With earrings designed from deer antlers made by an Alaskan Eskimo and pens hand-carved by woodcrafters, The Purple Monkey features an assortment of items from local art vendors.
“We like to think ‘unique’ is our middle name,” said Linda Martin, the store’s co-owner.
The Purple Monkey, 11 S. Water St., is a craft store that opened in September.
“People chose us because we have great prices,” Martin added. “It’s hard not to come in and not find something you like for under $10.”
The store consigns work from local crafters, who receive 65 percent of the profit from sales.
“It’s hard for smaller crafters to rent booths (at craft fairs) for $125,” she said. “This allows them to sell their products.”
Martin met Josi Dautel, the store’s other owner, at a garage sale a few years ago.
“We just clicked,” Dautel said. “We had a lot in common. We even shared the same birthday.”
Dautel was a project coordinator for construction sites, while Martin had worked as a bookkeeper on the East Coast for most of her life.
“I worked in the industry for a while,” Martin said. “I worked with some pretty big firms.”
After moving to Las Vegas, finding work was hard.
“I had to beg for a data entry job,” she said.
Despite having her career most of her life, Martin said she was discontent.
“I was just going through life wasting space,” she said. “I only now just started living.”
Dautel said she had dreamed of the store concept for about 25 years.
“People are tired of getting the same things from Walmart or Target,” she said. “They are looking for something different.”
Around the same time, both got laid off from their jobs and saw this as an opportunity to start something new.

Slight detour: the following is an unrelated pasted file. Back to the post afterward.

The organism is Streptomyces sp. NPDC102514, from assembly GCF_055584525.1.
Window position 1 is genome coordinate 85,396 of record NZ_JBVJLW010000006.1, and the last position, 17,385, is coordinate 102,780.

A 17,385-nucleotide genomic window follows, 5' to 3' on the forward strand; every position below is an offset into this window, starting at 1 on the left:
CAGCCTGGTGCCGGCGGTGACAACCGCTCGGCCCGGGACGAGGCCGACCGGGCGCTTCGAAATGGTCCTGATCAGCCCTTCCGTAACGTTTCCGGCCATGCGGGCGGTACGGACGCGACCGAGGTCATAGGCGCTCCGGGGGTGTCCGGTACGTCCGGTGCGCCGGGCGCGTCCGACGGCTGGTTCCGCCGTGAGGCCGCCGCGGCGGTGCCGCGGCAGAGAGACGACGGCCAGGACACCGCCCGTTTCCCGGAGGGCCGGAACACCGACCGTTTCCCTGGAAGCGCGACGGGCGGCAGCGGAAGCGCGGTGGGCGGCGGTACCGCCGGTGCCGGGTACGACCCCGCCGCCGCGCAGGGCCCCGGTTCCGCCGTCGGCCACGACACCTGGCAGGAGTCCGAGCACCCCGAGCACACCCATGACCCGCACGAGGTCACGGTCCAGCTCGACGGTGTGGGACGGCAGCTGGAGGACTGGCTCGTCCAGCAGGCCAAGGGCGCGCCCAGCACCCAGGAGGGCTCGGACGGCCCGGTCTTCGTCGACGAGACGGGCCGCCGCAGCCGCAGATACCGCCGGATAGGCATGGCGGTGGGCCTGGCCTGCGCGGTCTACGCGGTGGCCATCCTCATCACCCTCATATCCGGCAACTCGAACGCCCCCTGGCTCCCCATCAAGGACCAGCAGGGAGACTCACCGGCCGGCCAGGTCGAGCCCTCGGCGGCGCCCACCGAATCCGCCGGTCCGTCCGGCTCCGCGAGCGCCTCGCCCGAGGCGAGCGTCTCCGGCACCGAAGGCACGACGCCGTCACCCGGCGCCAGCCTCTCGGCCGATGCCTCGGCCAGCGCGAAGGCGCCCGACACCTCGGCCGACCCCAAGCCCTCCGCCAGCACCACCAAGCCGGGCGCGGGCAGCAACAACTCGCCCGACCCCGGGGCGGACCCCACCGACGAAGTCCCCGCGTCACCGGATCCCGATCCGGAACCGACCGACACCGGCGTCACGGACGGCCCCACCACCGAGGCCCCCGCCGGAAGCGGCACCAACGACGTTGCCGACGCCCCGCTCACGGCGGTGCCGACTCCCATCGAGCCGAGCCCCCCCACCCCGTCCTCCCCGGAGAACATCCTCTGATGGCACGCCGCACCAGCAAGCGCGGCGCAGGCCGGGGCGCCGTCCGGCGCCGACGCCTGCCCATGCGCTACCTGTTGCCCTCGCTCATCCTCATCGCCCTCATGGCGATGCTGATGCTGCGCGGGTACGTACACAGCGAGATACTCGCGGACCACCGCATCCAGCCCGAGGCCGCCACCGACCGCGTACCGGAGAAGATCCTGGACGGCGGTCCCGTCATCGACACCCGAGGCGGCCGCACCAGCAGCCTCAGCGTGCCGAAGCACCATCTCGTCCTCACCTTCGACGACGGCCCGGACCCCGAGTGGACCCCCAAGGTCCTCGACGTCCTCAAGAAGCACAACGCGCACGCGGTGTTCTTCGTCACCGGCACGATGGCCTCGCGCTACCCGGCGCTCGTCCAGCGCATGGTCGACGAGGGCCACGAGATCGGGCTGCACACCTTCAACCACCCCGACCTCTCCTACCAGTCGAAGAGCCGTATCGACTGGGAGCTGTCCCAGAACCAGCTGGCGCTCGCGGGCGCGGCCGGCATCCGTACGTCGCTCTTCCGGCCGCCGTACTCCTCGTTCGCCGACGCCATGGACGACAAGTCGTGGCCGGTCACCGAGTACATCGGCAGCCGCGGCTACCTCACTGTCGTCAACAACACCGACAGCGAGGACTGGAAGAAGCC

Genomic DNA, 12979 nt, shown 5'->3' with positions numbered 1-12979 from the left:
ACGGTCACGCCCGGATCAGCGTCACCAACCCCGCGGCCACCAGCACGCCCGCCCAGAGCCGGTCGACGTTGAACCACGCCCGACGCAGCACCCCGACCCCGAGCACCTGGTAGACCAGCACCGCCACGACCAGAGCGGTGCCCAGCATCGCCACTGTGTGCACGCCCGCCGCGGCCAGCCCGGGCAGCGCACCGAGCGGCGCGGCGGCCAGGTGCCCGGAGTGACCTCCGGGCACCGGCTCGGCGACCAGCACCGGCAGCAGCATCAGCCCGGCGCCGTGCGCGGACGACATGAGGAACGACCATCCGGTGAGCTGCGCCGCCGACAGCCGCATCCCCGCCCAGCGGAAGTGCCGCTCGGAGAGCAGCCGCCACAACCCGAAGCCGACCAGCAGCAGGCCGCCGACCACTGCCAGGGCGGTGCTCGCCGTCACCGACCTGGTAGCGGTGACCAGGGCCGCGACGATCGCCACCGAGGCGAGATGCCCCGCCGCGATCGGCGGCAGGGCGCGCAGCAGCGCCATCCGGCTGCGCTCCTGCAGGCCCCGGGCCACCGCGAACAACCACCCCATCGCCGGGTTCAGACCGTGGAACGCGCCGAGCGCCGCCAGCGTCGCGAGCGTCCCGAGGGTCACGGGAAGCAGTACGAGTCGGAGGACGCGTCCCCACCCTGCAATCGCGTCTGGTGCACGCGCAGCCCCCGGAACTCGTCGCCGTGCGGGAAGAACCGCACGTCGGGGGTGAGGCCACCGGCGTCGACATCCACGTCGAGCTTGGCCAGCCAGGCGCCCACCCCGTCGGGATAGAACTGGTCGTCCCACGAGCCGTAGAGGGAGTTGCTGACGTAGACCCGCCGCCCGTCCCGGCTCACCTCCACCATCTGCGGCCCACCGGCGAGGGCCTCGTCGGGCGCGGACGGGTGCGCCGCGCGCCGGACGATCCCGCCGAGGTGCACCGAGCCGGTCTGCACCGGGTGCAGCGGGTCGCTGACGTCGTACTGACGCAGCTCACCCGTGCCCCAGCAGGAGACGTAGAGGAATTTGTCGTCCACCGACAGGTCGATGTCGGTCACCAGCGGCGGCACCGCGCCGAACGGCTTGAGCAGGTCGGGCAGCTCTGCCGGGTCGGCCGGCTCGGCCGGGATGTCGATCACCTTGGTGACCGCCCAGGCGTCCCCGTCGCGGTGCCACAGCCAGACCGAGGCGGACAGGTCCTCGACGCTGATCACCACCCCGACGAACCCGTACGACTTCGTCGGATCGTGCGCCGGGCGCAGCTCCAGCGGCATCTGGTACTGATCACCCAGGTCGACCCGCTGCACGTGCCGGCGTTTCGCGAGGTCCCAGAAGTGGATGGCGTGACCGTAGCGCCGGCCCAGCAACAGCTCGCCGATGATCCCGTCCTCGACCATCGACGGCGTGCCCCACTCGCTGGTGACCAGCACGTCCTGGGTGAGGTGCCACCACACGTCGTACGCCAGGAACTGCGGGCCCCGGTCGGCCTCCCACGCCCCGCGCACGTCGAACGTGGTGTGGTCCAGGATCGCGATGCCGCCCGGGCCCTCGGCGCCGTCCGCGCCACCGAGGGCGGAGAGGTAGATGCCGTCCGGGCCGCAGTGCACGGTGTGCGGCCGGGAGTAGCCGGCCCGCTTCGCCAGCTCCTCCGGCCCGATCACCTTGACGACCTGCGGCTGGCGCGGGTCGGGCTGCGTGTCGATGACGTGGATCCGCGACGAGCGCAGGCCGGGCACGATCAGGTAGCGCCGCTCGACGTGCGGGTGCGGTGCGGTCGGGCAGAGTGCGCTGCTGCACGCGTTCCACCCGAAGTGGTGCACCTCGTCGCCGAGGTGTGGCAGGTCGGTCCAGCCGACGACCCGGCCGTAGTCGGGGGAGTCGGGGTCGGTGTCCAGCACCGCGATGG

“I don’t believe in fate. I believe in God,” Martin said. “Sometimes he has a plan laid out that maybe we didn’t recognize or follow through. But when one door closes, another opens. So I put on my big-girl panties and picked myself up.”
They had fallen in love with other vendors and stores with similar models and knew this concept would work.
“It’s two sides of the coin,” she said. “I get to help shoppers discover new things and help crafters who couldn’t market their crafts. It’s fulfilling.”
Dautel said she always wanted to have a business on Water Street.
“I want to bring the artsy fartsy back to the area,” she said.
Martin added that they chose the Water Street District because they saw the potential of the area.
The store started with about four crafters. It now has worked with more than 50, ranging from woodcrafters to welders and dollmakers.
“All the vendors are just incredible,” Dautel said. “It feels like family.”
She added that she is more the creative side while Martin handles the business and marketing side of things.
Dautel came up with the name the Purple Monkey.
“It was originally going to be called the Pink Rhino until we realized it was a strip club,” Martin said. “So we changed the color and the animal slightly.”
But the new concept has helped funnel in curious customers.
“I am shocked at the amount of people who come in because they said they love the color purple so they needed to see what the store was all about,” she said. “That’s the same with monkeys.”
The store has done some advertising in an attempt to attract customers. “But mostly it’s immediate neighbors and word of mouth,” Martin said.
She also gets people who were referred to the shop by other businesses in the Water Street District.
“We help each other out,” she said.
Martin said her next business venture is going to be an antique store.
“I would like to have it on Water Street if I can,” she said.
For now, the team is trying to continue to spread the word about the store.
“About half the city knows about us,” she said. “Now I need to get the other half, and I won’t stop until I do.”
For more information, visit purplemonkeynv.com.
Contact Henderson/Anthem View reporter Michael Lyle at email@example.com or 702-387-5201.